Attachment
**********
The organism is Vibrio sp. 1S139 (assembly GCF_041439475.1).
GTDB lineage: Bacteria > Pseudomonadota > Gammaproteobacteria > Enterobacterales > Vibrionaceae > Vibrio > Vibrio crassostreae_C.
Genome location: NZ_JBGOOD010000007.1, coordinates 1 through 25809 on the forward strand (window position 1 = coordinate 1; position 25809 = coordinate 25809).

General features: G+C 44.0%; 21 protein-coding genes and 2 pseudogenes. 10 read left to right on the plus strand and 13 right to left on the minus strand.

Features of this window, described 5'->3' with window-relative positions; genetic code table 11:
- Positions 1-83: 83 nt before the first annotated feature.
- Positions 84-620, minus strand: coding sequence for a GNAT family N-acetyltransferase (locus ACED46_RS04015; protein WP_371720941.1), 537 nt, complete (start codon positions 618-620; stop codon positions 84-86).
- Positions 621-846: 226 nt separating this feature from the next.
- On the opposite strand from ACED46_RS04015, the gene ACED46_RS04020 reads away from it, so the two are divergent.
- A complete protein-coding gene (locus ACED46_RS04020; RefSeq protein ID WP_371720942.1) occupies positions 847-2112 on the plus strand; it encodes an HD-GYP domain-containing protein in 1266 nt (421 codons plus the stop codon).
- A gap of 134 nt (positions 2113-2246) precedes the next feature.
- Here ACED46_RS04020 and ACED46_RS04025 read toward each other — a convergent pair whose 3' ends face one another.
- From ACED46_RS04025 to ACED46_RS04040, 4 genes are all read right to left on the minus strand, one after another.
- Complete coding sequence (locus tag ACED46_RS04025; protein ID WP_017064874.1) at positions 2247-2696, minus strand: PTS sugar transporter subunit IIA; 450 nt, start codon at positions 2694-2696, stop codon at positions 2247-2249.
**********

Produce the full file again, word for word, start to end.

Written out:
The organism is Vibrio sp. 1S139 (assembly GCF_041439475.1).
GTDB lineage: Bacteria > Pseudomonadota > Gammaproteobacteria > Enterobacterales > Vibrionaceae > Vibrio > Vibrio crassostreae_C.
Genome location: NZ_JBGOOD010000007.1, coordinates 1 through 25809 on the forward strand (window position 1 = coordinate 1; position 25809 = coordinate 25809).

General features: G+C 44.0%; 21 protein-coding genes and 2 pseudogenes. 10 read left to right on the plus strand and 13 right to left on the minus strand.

Features of this window, described 5'->3' with window-relative positions; genetic code table 11:
- Positions 1-83: 83 nt before the first annotated feature.
- Positions 84-620, minus strand: coding sequence for a GNAT family N-acetyltransferase (locus ACED46_RS04015; protein WP_371720941.1), 537 nt, complete (start codon positions 618-620; stop codon positions 84-86).
- Positions 621-846: 226 nt separating this feature from the next.
- On the opposite strand from ACED46_RS04015, the gene ACED46_RS04020 reads away from it, so the two are divergent.
- A complete protein-coding gene (locus ACED46_RS04020; RefSeq protein ID WP_371720942.1) occupies positions 847-2112 on the plus strand; it encodes an HD-GYP domain-containing protein in 1266 nt (421 codons plus the stop codon).
- A gap of 134 nt (positions 2113-2246) precedes the next feature.
- Here ACED46_RS04020 and ACED46_RS04025 read toward each other — a convergent pair whose 3' ends face one another.
- From ACED46_RS04025 to ACED46_RS04040, 4 genes are all read right to left on the minus strand, one after another.
- Complete coding sequence (locus tag ACED46_RS04025; protein ID WP_017064874.1) at positions 2247-2696, minus strand: PTS sugar transporter subunit IIA; 450 nt, start codon at positions 2694-2696, stop codon at positions 2247-2249.